Last week we had our first real freeze. What wind there was in our little vegetable garden flapped the stiff, unyielding leaves of the tomato and black kale plants. By noon, the temperature had risen above freezing. The tomato vines were droopy and those fruits that remained on the vines were water soaked with drops of water beginning to form on their surfaces. The kale seemed no different than before.
If you’re in central Indiana, the “living history museum” Conner Prairie Farm is well worth seeing. Among its permanent features is Prairietown, a recreated pioneer community set in 1836. Prairietown has several homes that represent the various people that would have been found in and around such a community; there are, for instance, a prosperous family from Kentucky and a family of hardscrabble pioneers. There is also a blacksmith shop, a pottery shop, an inn, a doctor’s office, and a schoolhouse. “Historic interpreters” dressed in period clothing perform first-person impressions of the people of Prairietown and interact with visitors in character. At Christmas time, Conner Prairie Farm presents a special program that is set on Christmas Eve. In the evening, visitors go from house to house observing how different households celebrated the night before Christmas. The Kentuckians prepare for a dinner party complete with fine crystal glasses and a multiple course meal. In the windowless cabin of subsistence pioneers, the husband is away and the wife, with babe on arm, prepares for winter and treats visitors to a demonstration of the art of sausage making. That and the few vegetables they could preserve were apparently what they ate during the long winter. Life was tough for a lot of people on the frontier, and winter was particularly grim.
Our tomatoes were killed outright by the freeze. Ice crystals formed within their cells, and that’s always lethal. They had survived frost earlier, and of course frosts too can kill plants. But it’s not frozen cells that gets them; it’s dehydration and the resulting cell membrane damage. Plants have spaces between and outside their cells (the apoplast) that allow air to diffuse in and out and carbon dioxide to be taken up for photosynthesis and oxygen released to the atmosphere. The apoplast contains water too, and as temperatures fall, ice can form in these intercellular spaces. This intercellular ice causes water to flow out of the neighboring living cells into the intercellular spaces where it too freezes. As the amount of intercellular ice increases, more and more water flows out of cells, membranes rupture, and cells die.
Our kale, on the other hand, was fine; it’s quite cold tolerant, as are brassicaceous plants in general and many “greens”. These hardier plants differ from their more tender cousins, like tomato, by adapting to cold temperatures and accumulating soluble sugars and other low molecular compounds inside their cells. These act as antifreezes that inhibit cellular ice crystal formation and dehydration, and they stabilize delicate cell membranes. For the gardener, cold acclimation is a boon: not only can you continue to harvest fresh into winter, but your produce has a sweeter, richer flavor. Some crops such as parsnip and turnip certainly can be eaten in fall but are really best after they’ve spent a winter under snow.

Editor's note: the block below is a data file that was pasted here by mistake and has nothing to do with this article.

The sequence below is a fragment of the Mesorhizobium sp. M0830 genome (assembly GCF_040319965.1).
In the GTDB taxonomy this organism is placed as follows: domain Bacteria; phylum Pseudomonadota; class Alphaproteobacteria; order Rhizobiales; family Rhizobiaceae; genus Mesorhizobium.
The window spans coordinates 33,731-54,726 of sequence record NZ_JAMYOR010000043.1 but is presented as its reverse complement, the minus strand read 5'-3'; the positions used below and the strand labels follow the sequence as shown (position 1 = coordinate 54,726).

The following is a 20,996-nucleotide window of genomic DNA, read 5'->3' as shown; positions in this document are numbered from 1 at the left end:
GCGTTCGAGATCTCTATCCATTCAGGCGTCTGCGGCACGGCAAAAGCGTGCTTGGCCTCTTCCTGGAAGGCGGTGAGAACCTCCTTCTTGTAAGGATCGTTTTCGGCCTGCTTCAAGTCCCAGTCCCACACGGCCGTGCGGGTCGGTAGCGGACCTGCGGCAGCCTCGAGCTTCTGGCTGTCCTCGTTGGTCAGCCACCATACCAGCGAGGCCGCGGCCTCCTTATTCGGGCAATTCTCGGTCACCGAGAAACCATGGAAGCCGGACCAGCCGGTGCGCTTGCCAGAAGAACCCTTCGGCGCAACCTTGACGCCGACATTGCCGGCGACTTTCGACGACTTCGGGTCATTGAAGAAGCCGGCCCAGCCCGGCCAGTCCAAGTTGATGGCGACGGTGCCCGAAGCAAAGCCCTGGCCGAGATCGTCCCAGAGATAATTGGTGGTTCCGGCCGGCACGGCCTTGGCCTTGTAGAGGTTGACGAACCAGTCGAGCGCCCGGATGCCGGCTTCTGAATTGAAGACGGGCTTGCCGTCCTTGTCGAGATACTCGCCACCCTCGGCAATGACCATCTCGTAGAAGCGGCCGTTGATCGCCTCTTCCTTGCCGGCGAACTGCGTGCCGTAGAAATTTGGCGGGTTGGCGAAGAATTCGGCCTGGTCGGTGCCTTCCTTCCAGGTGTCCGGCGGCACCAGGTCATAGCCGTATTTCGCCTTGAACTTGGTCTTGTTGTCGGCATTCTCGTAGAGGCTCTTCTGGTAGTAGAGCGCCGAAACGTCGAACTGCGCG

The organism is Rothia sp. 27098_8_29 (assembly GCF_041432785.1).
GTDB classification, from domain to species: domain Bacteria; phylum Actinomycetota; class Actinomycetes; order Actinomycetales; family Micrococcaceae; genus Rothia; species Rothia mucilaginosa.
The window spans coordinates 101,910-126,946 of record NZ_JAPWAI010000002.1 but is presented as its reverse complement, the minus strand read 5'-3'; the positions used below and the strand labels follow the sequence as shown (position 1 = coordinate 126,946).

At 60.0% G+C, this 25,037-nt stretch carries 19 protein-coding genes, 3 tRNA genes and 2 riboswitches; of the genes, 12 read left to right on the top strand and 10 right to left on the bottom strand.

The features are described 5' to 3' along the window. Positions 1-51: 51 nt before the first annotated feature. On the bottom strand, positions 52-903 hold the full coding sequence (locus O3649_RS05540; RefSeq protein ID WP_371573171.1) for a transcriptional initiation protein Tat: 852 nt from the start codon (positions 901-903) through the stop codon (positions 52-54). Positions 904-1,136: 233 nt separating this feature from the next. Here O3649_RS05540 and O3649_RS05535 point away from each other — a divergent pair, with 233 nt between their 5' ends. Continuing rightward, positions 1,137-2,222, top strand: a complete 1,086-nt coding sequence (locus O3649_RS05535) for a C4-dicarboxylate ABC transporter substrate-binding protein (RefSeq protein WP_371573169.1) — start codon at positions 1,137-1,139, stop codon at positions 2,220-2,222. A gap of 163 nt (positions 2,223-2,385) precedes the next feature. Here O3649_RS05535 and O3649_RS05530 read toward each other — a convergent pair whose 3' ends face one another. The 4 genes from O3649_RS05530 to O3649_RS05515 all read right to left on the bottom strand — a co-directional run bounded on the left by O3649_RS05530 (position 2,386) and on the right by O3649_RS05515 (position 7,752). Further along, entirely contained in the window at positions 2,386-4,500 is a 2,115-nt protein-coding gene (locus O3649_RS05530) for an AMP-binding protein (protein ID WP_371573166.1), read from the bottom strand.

Lots of people find winter a forbidding time. The nights are long, and the days can be cold and gray; the late spring snows make winter seem eternal. If you’re among them, don’t despair. It’s not 1836, and even if you were a subsistence pioneer, your diet need not be too tough during winter. With a little planning and a root cellar or a corner of your garage or basement that remains above freezing, you can eat your own produce all winter long. In addition to what you leave in the ground, many crops are easily stored; carrot, cabbage, brussels sprouts, onion, leek, shallot, beet, potato, and winter squashes are examples, but by no means is that an exhaustive list. And you can always freeze (corn and broccoli do well) or can (tomato) the fruits of your garden.
Indeed, winter is time for designing your next garden and planning the sowing and planting schedules. The Sumerians reckoned that this process—this specific and manual forethought—was the basis of civilized society: making something out of nothing, or a lot out of a little. Please see Samuel Noah Kramer’s classic The Sumerians for an illustration of the first known “farmer’s almanac” from about 2000 B.C.
At Burpee we offer our new version of last year’s app, ‘Garden Time’, that answers the question,”When?”, the anxious moment for all new gardeners. Very soon, Burpee and The Cook’s Garden will have their websites up with all their new 2014 blockbuster varieties of vegetables, flowers, bulbs, herbs and perennials.
So settle into a comfy chair and start gardening!